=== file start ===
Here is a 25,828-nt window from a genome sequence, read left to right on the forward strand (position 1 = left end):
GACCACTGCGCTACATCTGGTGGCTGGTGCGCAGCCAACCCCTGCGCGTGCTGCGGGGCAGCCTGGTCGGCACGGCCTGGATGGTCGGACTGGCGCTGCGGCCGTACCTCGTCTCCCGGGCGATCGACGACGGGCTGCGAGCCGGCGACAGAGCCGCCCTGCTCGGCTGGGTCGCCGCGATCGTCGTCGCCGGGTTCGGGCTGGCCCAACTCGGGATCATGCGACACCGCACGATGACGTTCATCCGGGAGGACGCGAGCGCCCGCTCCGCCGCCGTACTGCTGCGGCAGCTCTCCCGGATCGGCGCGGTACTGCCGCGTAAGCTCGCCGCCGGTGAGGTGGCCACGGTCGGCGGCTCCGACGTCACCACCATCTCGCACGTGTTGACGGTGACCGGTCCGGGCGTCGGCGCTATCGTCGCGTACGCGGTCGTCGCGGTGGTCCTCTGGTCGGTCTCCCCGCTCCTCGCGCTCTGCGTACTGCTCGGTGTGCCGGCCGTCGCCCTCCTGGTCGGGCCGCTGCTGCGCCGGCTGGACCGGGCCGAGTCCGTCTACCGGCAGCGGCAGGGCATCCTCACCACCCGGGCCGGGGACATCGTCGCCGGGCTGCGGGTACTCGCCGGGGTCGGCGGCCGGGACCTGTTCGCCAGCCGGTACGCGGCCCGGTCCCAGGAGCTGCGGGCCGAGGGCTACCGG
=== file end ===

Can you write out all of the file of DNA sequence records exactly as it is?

Here is a 25,828-nt window from a genome sequence, read left to right on the forward strand (position 1 = left end):
GACCACTGCGCTACATCTGGTGGCTGGTGCGCAGCCAACCCCTGCGCGTGCTGCGGGGCAGCCTGGTCGGCACGGCCTGGATGGTCGGACTGGCGCTGCGGCCGTACCTCGTCTCCCGGGCGATCGACGACGGGCTGCGAGCCGGCGACAGAGCCGCCCTGCTCGGCTGGGTCGCCGCGATCGTCGTCGCCGGGTTCGGGCTGGCCCAACTCGGGATCATGCGACACCGCACGATGACGTTCATCCGGGAGGACGCGAGCGCCCGCTCCGCCGCCGTACTGCTGCGGCAGCTCTCCCGGATCGGCGCGGTACTGCCGCGTAAGCTCGCCGCCGGTGAGGTGGCCACGGTCGGCGGCTCCGACGTCACCACCATCTCGCACGTGTTGACGGTGACCGGTCCGGGCGTCGGCGCTATCGTCGCGTACGCGGTCGTCGCGGTGGTCCTCTGGTCGGTCTCCCCGCTCCTCGCGCTCTGCGTACTGCTCGGTGTGCCGGCCGTCGCCCTCCTGGTCGGGCCGCTGCTGCGCCGGCTGGACCGGGCCGAGTCCGTCTACCGGCAGCGGCAGGGCATCCTCACCACCCGGGCCGGGGACATCGTCGCCGGGCTGCGGGTACTCGCCGGGGTCGGCGGCCGGGACCTGTTCGCCAGCCGGTACGCGGCCCGGTCCCAGGAGCTGCGGGCCGAGGGCTACCGG